Fashion Vlogging
Vloggers seem to be the absolute fashion favourite. How are they shaping the game in advertising campaigns and brand messaging? Has the movement reached its peak or is there more to come? Let's find out.
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LONDON, United Kingdom – There’s no doubt that in the past two years we’ve become a nation obsessed with video blogging or “vlogging”, and with vloggers like Tyler Oakley, TomSka and Zoella reporting monthly salaries in their thousands, it’s easy to see why the biggest brands are paying these youthful YouTubers to promote their products.

The fashion industry in particular has become a scene shaped by vlogging with high profile labels investing heavily in the curation of digital media both on-site and off to tap into a highly lucrative audience. Vloggers are everywhere right now but has the movement reached its peak or is there more to come for this fashion favourite?

Fashion Vlogging: The trend of all Trends

Both fashion and beauty labels have turned to vlogging to change the face of their advertising campaigns, and even amidst compliance issues – popular vlogger Ruth Crilly, who has 300,000 subscribers on YouTube, was banned by the Advertising Standards Authority (ASA) for failing to clearly identify her videos as marketing material – the vlogging trend is an ever-growing area of expenditure in the average brand marketing budget. It’s not just household names using vlogging endorsements to maintain complete control over brand messaging, designers just starting out are also considering vlogger use and the launch of their own vlog channels to build influence online.

“Vlogging is a very new concept to me, but I live in South Africa and we are a bit behind! I do know that it is very popular elsewhere in the world and across the wider international fashion scene. It is a great way to ‘get your story out’ but it has to be well made and it must also have an interesting angle otherwise I think the message will drown in the overflow of information we are all surrounded by every day,” said Marlena Gronnegard, the Danish jewellery designer at the forefront of South African/Scandinavian accessory brand MÁRÀ.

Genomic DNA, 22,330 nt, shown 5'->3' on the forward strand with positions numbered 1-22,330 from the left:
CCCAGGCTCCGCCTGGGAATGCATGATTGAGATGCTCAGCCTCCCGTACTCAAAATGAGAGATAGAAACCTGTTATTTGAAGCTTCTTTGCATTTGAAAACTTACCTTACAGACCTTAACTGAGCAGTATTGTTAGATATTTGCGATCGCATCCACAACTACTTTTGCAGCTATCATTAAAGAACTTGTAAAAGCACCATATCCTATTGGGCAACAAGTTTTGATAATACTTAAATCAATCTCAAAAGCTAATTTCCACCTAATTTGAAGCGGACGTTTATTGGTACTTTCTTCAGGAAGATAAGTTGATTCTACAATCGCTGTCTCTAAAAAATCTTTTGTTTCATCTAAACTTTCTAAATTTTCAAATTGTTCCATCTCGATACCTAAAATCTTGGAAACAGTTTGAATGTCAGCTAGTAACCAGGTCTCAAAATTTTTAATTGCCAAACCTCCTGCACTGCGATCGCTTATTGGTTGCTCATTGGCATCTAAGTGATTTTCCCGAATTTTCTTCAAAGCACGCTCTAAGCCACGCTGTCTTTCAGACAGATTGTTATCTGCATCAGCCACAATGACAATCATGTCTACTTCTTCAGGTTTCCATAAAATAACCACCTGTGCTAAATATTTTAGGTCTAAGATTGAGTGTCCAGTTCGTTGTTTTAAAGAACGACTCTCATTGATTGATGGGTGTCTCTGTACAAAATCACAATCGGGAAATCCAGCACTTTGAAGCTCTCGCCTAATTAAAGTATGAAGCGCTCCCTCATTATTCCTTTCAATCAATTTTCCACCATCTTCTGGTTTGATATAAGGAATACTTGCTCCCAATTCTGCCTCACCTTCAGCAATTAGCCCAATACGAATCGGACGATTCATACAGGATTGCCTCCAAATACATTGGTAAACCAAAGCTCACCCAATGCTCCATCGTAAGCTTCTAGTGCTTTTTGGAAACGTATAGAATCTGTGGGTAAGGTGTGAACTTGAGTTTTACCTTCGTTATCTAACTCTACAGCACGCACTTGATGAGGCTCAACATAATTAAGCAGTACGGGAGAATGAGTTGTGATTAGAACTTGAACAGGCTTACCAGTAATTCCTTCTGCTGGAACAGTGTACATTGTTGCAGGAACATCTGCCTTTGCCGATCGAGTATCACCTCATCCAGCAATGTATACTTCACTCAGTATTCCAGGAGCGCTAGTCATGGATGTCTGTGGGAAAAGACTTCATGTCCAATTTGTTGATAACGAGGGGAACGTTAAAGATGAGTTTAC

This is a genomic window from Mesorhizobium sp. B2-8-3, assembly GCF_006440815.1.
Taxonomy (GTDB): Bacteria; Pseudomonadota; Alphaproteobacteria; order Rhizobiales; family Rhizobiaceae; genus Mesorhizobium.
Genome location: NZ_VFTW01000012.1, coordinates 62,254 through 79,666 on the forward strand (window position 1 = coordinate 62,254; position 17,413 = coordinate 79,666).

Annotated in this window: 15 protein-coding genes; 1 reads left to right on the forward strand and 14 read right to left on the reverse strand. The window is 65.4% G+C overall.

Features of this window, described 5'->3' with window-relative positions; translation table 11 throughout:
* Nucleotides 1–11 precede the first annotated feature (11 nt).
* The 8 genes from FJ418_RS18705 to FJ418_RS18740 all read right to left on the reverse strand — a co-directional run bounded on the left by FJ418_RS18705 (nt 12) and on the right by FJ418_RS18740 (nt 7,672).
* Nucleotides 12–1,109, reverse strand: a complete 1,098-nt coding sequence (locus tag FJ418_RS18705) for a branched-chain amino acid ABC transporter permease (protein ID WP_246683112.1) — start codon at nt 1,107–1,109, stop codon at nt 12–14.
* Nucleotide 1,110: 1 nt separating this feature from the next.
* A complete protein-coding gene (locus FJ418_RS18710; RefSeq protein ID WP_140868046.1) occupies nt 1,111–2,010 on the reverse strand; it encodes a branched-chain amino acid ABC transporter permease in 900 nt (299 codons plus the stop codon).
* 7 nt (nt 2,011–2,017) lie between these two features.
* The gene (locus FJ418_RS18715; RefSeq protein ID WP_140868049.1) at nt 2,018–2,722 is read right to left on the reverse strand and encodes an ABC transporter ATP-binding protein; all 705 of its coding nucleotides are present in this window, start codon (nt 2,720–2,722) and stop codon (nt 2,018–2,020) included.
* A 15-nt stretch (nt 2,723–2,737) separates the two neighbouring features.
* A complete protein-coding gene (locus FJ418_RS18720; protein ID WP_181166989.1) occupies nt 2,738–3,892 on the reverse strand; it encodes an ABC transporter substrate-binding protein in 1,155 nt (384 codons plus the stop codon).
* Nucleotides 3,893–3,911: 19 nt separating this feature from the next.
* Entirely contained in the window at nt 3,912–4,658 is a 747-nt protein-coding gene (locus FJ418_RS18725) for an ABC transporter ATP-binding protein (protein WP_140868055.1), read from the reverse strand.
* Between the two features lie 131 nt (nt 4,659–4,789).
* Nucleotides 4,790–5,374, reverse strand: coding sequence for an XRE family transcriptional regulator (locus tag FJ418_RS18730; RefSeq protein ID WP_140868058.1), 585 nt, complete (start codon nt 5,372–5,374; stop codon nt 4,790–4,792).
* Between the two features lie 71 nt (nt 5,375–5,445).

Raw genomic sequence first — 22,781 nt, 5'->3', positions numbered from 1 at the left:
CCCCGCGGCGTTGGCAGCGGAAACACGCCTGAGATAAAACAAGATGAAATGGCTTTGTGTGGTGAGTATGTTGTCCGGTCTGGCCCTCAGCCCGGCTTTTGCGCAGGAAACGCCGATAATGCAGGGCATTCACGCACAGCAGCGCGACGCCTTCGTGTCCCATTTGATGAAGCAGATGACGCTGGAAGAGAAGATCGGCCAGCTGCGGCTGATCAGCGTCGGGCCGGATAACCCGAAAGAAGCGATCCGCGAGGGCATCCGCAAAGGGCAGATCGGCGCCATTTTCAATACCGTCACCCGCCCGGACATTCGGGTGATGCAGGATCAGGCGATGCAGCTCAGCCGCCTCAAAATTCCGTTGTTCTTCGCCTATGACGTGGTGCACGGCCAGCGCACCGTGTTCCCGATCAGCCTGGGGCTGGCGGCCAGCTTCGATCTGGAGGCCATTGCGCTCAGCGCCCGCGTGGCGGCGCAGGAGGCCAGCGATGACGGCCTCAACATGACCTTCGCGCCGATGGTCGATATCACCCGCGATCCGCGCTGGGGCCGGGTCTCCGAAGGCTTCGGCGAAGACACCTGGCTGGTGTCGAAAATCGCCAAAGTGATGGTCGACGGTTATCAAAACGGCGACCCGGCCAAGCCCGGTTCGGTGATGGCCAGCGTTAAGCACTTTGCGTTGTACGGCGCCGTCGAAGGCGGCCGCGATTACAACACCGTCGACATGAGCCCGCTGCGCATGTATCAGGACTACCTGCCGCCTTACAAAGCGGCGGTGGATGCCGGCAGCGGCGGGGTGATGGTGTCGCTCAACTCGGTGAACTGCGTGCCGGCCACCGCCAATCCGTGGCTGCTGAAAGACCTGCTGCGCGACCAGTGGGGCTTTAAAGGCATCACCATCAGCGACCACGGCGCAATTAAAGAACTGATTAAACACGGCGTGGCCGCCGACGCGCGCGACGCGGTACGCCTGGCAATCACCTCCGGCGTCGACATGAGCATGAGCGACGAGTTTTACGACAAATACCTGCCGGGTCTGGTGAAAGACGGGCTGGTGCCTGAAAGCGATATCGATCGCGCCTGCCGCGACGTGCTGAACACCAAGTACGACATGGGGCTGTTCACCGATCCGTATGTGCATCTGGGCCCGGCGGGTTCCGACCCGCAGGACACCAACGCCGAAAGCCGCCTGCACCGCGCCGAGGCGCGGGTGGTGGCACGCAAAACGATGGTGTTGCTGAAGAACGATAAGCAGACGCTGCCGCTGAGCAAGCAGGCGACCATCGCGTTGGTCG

It is potentially a new way of reaching customers you otherwise never would reach.

Marlena continues: “As a creative person I immediately think of ways to create mystery, and the same intrigue could be produced through vlogging, the sky’s the limit! Would I use vlogging to help my brand? For sure, if I found the right people to collaborate with.”

Fashion Vlogging

Fashion Vlogging: Rivalling Fashion in Print

After years of holding the title for aspirational advertising, print media has found a new rival in vlogging. Instead of calling upon high fashion models to push their products, brands are utilising vlogging to inspire girl-next-door accessibility, something that glossy ads in high fashion magazines have failed to ensure. Devinder Singh, the designer behind Florida-based brand KC Malhan, has already received acclaim in numerous print publications including Vogue UK, but is now recognising the power of vlogging for himself.

People love watching videos, it is an easy and much more entertaining way to absorb content.

Fashion Vlogging
KC Malhan

Devider added: “We are planning on using video to express our ethos, push our latest collections and promote the wider brand. As an emerging designer, it is important to think outside the box and keep up to date with the ever-changing world of technology, utilising this wherever possible. Even though we are yet to pinpoint bloggers to vlog about our products and the trends they shape, we are looking forward to working with vloggers that have the same demographic as KC Malian.”

With the support of established and emerging brands alike, vlogging is far from a ‘flash in the pan’, in fact social talent is the new celebrity, a celebrity that has the power to influence a whole generation.

Courtesy of MARA and KC MALHAN